A program that uses art to help schoolkids with trauma is spreading from New Haven across the troubled nation.
The program is called ALIVE (Animated Learning by Integrating and Validating Experience) and carried out by the New Haven-based Foundation for Arts and Trauma. It works with kids who have experienced trauma, a groupt hat included as many as half of all schoolchildren, by finding ways to “open conversations about the truth in students’ lives and liberating their spirits for the important work of learning.”
ALIVE on Wednesday released a new book designed to further that work in elementary schools. Called The Legend of Miss Kendra, the book follows a “fictional resilient single mother who has a simple list that creates a a ‘Bill of Rights’ for child safety that can be posted throughout the school.” The program has kids write letters to the main character “about their worries”; they get return letters “emphasizing empathy and resilience.”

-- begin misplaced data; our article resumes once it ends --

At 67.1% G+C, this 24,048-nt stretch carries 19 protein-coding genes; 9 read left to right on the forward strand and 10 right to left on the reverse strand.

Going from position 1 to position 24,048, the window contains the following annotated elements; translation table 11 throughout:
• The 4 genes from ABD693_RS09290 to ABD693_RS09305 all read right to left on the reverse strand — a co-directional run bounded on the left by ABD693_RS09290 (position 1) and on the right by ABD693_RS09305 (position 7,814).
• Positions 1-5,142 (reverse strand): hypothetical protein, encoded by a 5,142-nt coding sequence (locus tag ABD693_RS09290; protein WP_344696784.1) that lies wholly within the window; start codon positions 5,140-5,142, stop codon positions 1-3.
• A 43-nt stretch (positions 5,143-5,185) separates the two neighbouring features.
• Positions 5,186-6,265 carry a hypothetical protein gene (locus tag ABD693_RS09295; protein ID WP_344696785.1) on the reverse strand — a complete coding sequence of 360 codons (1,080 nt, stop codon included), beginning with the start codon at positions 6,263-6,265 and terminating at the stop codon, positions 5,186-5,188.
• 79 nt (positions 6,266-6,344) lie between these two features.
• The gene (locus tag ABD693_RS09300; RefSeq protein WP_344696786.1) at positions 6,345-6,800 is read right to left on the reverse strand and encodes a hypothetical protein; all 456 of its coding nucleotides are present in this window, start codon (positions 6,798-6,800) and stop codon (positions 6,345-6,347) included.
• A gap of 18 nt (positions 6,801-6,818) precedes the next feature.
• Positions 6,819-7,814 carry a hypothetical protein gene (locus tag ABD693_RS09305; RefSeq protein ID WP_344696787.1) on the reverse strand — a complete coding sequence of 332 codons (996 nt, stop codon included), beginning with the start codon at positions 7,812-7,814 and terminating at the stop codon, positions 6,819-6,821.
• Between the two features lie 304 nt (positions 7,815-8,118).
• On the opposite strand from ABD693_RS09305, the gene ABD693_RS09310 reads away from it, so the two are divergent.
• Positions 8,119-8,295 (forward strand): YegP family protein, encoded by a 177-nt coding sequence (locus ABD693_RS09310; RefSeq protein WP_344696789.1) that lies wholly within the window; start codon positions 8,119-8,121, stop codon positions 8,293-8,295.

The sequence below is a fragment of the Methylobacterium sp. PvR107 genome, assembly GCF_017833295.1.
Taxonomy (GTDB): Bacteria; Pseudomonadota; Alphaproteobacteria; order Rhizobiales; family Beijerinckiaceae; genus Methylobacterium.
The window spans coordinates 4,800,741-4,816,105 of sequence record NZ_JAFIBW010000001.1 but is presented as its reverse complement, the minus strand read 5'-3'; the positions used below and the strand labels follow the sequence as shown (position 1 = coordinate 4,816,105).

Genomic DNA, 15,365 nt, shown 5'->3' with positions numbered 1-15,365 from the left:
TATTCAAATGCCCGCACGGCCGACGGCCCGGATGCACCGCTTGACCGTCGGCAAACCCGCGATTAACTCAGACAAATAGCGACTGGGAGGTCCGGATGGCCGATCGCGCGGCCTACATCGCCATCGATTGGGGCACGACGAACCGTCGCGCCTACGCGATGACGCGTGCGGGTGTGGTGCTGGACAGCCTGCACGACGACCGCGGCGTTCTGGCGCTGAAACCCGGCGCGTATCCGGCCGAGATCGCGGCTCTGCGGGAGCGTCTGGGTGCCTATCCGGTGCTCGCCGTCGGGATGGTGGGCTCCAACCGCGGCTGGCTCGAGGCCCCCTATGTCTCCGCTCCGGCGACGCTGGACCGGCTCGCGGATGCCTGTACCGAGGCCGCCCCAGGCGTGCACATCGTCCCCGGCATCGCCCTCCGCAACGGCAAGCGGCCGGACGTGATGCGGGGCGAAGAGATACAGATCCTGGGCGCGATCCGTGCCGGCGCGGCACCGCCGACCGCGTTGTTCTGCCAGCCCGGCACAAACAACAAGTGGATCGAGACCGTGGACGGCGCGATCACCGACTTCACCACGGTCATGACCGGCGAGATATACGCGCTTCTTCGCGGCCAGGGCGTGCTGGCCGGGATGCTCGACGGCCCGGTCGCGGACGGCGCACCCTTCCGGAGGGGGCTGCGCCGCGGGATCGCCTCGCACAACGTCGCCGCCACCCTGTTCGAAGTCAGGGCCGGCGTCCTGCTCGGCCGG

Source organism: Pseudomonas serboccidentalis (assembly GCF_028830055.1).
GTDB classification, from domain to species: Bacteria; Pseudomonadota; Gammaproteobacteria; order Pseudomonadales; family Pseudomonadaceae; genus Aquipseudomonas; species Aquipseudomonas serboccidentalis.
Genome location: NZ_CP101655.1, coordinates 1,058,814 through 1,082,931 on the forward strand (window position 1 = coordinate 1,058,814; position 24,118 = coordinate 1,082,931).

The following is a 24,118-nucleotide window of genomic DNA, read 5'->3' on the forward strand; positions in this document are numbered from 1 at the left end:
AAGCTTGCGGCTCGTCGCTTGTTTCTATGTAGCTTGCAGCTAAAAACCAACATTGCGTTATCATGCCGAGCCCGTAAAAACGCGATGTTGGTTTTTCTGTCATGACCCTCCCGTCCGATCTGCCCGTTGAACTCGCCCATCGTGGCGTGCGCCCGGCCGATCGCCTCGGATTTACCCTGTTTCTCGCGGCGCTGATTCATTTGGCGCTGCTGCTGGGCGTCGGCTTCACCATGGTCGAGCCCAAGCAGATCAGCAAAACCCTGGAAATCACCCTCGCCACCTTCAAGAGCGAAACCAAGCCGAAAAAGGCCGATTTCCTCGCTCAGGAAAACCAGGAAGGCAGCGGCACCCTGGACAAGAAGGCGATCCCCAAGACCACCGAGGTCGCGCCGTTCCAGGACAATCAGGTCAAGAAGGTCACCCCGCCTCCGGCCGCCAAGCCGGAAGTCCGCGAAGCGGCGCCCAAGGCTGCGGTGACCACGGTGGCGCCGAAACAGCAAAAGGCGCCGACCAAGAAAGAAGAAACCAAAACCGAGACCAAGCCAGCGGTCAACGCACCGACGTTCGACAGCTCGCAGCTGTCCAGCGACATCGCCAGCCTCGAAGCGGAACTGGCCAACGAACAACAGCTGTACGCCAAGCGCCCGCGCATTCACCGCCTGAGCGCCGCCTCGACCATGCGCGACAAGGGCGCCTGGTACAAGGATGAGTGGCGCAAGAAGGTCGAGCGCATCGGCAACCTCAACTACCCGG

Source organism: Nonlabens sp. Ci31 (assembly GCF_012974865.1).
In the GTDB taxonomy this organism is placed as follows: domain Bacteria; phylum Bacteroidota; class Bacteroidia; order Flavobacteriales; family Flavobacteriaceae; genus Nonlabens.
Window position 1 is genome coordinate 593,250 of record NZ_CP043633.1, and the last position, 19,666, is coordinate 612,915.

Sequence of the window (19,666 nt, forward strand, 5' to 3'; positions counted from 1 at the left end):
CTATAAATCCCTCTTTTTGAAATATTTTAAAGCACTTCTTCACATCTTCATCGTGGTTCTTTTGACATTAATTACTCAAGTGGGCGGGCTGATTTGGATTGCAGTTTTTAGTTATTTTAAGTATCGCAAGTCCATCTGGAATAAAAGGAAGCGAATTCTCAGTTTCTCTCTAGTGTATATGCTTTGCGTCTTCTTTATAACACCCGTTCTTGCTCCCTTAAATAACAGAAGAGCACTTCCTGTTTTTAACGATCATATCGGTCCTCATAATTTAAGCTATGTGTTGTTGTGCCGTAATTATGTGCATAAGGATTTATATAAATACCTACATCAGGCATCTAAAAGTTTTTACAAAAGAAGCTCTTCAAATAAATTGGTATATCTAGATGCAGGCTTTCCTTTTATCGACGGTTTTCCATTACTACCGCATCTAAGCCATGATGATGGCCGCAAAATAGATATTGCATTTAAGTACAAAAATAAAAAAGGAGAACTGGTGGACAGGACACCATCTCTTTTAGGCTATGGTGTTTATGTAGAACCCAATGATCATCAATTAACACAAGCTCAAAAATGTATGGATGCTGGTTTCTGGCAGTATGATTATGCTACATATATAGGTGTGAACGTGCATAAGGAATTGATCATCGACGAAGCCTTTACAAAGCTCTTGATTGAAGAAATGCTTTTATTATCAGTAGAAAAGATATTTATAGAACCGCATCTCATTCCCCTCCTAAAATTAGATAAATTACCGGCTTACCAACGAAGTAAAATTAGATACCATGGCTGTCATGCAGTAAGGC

ALIVE held a book release party in New Haven Wednesday at the New Haven Free Public Library’s main branch. The event featured Mayor Toni Harp and Miss Kendra illustrator Tanya Leonello. ALIVE is donating 3,000 copies of the books to New Haven schools.
Meanwhile, ALIVE announced that it’s expanding its program from New Haven and Minneapolis to communities across the country, at a time of intense discussion about how to deal with trauma inside schools.